April 10 (UPI) -- Japanese residents were allowed Wednesday to return to homes near the Fukushima nuclear plant -- eight years after a meltdown at the power station turned Okuma into a ghost town.
The Japanese government partially lifted the 2011 evacuation order for the town, which co-hosted the Fukushima No. 1 plant.
Officials allowed residents of the Ogawara and Chuyashiki districts in western Okuma to return after radiation levels there dropped dramatically. The area accounted for 40 percent of the town's 11,500 population at the time of the disaster in 2011.
The accident was triggered by a powerful earthquake and tsunami. Authorities later issued evacuation orders to 11 towns surrounding the plant. Futaba, which is adjacent to Okuma, is now the only town still off-limits under the evacuation order.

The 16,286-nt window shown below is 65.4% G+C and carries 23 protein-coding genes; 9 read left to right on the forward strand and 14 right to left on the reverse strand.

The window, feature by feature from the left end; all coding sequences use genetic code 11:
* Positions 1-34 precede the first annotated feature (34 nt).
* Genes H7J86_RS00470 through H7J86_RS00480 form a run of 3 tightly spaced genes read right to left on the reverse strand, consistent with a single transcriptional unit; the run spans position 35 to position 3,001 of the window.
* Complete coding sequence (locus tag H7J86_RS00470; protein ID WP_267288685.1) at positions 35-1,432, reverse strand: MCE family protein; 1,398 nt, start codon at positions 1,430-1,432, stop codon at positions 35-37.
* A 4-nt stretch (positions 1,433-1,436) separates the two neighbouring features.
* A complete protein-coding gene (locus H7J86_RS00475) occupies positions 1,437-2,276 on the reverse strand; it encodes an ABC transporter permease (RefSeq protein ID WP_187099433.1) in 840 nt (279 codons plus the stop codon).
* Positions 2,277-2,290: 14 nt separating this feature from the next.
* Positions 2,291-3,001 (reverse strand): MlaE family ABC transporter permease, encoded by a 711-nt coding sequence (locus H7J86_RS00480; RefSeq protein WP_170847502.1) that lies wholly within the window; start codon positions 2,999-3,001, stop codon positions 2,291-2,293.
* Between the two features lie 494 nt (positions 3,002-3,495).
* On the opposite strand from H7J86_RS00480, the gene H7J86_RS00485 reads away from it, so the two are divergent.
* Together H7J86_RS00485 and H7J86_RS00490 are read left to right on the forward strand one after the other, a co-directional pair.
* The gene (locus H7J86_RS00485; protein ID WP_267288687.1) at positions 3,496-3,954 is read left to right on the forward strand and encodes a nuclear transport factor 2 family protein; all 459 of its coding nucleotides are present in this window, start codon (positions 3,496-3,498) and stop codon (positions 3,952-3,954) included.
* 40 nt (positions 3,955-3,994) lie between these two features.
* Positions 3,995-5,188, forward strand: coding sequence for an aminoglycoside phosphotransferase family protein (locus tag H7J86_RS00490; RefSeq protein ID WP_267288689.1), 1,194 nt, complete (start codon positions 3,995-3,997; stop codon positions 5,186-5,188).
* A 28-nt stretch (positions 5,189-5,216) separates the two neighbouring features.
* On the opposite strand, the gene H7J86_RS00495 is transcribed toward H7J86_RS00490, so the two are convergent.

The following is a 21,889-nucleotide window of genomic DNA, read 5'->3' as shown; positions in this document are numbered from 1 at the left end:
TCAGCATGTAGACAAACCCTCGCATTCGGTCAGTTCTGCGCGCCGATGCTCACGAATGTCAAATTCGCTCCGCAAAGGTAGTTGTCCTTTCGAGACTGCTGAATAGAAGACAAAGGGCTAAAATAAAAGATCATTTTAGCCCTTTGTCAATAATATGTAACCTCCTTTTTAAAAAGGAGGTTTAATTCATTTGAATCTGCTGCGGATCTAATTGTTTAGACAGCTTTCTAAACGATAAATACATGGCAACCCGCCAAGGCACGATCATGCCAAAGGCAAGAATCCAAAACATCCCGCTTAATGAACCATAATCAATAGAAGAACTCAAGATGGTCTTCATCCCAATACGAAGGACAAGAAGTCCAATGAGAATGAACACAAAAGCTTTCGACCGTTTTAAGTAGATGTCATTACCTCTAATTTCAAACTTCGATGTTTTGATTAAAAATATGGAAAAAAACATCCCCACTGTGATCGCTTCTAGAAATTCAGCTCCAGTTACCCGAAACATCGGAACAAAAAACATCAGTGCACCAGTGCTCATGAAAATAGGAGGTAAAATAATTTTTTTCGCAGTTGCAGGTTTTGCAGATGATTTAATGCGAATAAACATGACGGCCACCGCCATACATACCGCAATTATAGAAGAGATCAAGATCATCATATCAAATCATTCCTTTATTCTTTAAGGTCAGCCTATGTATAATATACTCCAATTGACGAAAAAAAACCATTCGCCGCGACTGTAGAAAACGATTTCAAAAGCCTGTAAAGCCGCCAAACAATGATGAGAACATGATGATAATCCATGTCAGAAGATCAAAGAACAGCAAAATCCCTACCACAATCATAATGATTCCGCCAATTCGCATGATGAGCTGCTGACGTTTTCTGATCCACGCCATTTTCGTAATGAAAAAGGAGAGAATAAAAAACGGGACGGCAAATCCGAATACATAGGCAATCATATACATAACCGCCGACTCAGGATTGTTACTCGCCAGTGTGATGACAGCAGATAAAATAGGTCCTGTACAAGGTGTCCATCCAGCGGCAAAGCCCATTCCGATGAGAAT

Some areas in Okuma are being used as a temporary storage area for the toxic soil gathered years ago during decontamination efforts. Japanese Prime Minister Shinzo Abe is expected to attend a ceremony Sunday to recognize the residents' return.
It's unclear how many Okuma residents will return because many have re-settled in other towns. Only 26 percent of residents have returned.
International environmental nonprofit Greenpeace produced a report last month that called on Japan to abandon plans to lift evacuation orders for Okuma and five other municipalities, saying the radiation levels are still dangerous.
"The Japanese government is defying United Nations human rights specialists who have challenged the policy of lifting evacuation orders and exposing citizens, in particular women and children, to unsafe levels of radiation," the Greenpeace report said.